Take the example of Ferenczi who, in 1916, in his correspondence with Freud, analyses his depressive symptom. Ferenczi links, time and again, the fluctuations of his depression to the absence of his future wire, Gizella. 7 (Footnote 7 Freud-Ferenczi Correspondance, vol. 2, Paris 1998 p178)


Cases of pathological mourning show this impossibility of separating the loss of an object from the radical in the Other and it is not by chance that these cases of pathological mourning concern, notably and notoriously, the real death of a father, as noted by Lacan in Family Complexes.

P44 of Cormac Gallagher’s translation,, The death of the father, at no matter what stage of development it occurs and according to the level of the Oedipus complex that has been achieved, tends similarly to fixate the progress of reality and bring it to a halt.

P76 of Cormac Gallagher’s translation,, Analytic experience suggests that the effects of self‐punishment range ever wider and can even be determinants of organic illness. They throw light on the reproduction of certain more or less serious vital accidents that occur at the same age as they appeared in a parent, on certain sudden changes in activity or character when particularly important moments, such as the age of the death of the father, have been passed and on all sorts of identificatory behaviour perhaps including many cases of suicide which pose a particular problem in psychological heredity.

See Family Complexes in the Formation of the Individual : 1938 : Jacques Lacan. Also in Autres Écrits : 2001 : Jacques Lacan NOTE : Jacques Lacan delivered a paper ‘Le stade du mirroir’ at the fourteenth International Psychoanalytical Congress, held at Marienbad in August 1936 under the chairmanship of Ernest Jones but it was not published until 1938. Its contents are outlined in his article on the family in the ‘Encyclopedie Française’. See this site /4 Jacques Lacan (19380101 or Index of Jacques Lacan’s texts)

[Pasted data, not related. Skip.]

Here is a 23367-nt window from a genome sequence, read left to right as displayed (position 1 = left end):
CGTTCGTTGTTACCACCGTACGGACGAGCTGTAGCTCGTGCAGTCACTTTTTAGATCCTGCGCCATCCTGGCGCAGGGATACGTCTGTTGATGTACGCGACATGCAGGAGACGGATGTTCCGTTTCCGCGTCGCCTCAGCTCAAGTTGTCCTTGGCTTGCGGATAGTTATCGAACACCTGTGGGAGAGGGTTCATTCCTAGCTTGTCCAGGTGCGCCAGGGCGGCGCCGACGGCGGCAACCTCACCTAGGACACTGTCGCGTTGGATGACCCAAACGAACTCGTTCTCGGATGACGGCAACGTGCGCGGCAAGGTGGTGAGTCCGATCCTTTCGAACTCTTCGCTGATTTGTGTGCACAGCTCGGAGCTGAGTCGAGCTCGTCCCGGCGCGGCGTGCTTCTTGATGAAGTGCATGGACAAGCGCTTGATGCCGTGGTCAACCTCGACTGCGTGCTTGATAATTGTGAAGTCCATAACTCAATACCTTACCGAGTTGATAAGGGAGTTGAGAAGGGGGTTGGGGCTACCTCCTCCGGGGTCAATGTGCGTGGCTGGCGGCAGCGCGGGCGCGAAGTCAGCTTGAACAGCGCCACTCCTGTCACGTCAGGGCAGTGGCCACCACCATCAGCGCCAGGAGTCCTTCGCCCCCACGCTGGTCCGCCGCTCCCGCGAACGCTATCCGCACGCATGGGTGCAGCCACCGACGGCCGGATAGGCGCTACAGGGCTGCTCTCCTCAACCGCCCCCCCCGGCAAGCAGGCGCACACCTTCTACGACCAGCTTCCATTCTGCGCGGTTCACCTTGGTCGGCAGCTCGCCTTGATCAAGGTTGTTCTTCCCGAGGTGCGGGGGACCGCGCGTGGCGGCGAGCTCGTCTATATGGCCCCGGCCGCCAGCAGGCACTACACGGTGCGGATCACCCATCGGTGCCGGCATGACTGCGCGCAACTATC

This irreparable character of separation (contrary now to what Melanie Klein maintains) gives depression its structural foundation.


… as phenomena of dis-being [désêtre], namely the signs that the existence of the Other is vacillating. Can it be said that mourning is testimony to a moment of truth, fatal truth, in the sense in which the subject has the experience of the place he occupied for the Other? Like a Hamlet confronted with the dead body of Ophelia, the subject realises that he was its lack, the other’s lack, and thus he identifies his own void with the Other’s. He was its lack and now he identifies with this hole.

Related texts:

Melancholia, the Pain of Existence and Moral Cowardice : October1988 : Éric Laurent. See this site /5 Other Authors A-Z (Laurent or Index of Other Author’s texts)

Gay Knowledge, Sad Truth : 1997 : Serge Cottet : See this site /5 Other Authors A-Z (Cottet or Index of Other Authors’ texts (1997))

Some Moral Failings Called Depressions : February 1997 : Pierre Skriabine : See this site /5 Other Authors A-Z (Skriabine)

COVID Sadness, The New Sorrow : 4th November 2020 : José Ramón Ubieto Pardo : See this site /5 Other Authors A-Z (Ubieto Pardo or Index of Other Authors’ texts (November 2020))